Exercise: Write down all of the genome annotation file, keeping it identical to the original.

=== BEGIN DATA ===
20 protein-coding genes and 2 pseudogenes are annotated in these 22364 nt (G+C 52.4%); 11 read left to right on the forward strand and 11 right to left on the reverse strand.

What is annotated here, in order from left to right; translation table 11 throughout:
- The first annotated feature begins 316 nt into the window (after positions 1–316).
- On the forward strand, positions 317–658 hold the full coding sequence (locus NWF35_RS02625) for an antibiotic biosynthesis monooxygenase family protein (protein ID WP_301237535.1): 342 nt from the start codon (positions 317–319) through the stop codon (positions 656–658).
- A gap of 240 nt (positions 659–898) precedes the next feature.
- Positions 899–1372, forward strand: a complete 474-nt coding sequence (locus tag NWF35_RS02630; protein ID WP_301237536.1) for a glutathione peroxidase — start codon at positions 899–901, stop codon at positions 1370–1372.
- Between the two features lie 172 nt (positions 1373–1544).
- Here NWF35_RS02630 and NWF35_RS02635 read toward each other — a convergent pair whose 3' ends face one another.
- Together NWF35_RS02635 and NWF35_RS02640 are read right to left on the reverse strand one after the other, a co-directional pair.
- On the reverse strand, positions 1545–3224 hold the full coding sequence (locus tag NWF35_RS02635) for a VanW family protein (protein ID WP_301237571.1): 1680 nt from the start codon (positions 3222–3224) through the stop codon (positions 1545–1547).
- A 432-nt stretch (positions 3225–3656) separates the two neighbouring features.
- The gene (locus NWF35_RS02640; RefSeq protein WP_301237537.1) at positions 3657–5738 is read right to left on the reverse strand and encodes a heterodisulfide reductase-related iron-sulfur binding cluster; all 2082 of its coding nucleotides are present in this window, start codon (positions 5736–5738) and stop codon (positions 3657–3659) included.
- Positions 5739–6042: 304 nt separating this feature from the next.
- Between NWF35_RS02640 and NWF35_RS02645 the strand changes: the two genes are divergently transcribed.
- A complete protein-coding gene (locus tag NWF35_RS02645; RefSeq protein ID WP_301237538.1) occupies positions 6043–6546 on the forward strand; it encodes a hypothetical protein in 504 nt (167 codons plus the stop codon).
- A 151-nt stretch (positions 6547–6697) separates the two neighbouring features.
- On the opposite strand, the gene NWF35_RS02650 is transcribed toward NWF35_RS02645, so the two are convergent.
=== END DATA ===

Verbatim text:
20 protein-coding genes and 2 pseudogenes are annotated in these 22364 nt (G+C 52.4%); 11 read left to right on the forward strand and 11 right to left on the reverse strand.

What is annotated here, in order from left to right; translation table 11 throughout:
- The first annotated feature begins 316 nt into the window (after positions 1–316).
- On the forward strand, positions 317–658 hold the full coding sequence (locus NWF35_RS02625) for an antibiotic biosynthesis monooxygenase family protein (protein ID WP_301237535.1): 342 nt from the start codon (positions 317–319) through the stop codon (positions 656–658).
- A gap of 240 nt (positions 659–898) precedes the next feature.
- Positions 899–1372, forward strand: a complete 474-nt coding sequence (locus tag NWF35_RS02630; protein ID WP_301237536.1) for a glutathione peroxidase — start codon at positions 899–901, stop codon at positions 1370–1372.
- Between the two features lie 172 nt (positions 1373–1544).
- Here NWF35_RS02630 and NWF35_RS02635 read toward each other — a convergent pair whose 3' ends face one another.
- Together NWF35_RS02635 and NWF35_RS02640 are read right to left on the reverse strand one after the other, a co-directional pair.
- On the reverse strand, positions 1545–3224 hold the full coding sequence (locus tag NWF35_RS02635) for a VanW family protein (protein ID WP_301237571.1): 1680 nt from the start codon (positions 3222–3224) through the stop codon (positions 1545–1547).
- A 432-nt stretch (positions 3225–3656) separates the two neighbouring features.
- The gene (locus NWF35_RS02640; RefSeq protein WP_301237537.1) at positions 3657–5738 is read right to left on the reverse strand and encodes a heterodisulfide reductase-related iron-sulfur binding cluster; all 2082 of its coding nucleotides are present in this window, start codon (positions 5736–5738) and stop codon (positions 3657–3659) included.
- Positions 5739–6042: 304 nt separating this feature from the next.
- Between NWF35_RS02640 and NWF35_RS02645 the strand changes: the two genes are divergently transcribed.
- A complete protein-coding gene (locus tag NWF35_RS02645; RefSeq protein ID WP_301237538.1) occupies positions 6043–6546 on the forward strand; it encodes a hypothetical protein in 504 nt (167 codons plus the stop codon).
- A 151-nt stretch (positions 6547–6697) separates the two neighbouring features.
- On the opposite strand, the gene NWF35_RS02650 is transcribed toward NWF35_RS02645, so the two are convergent.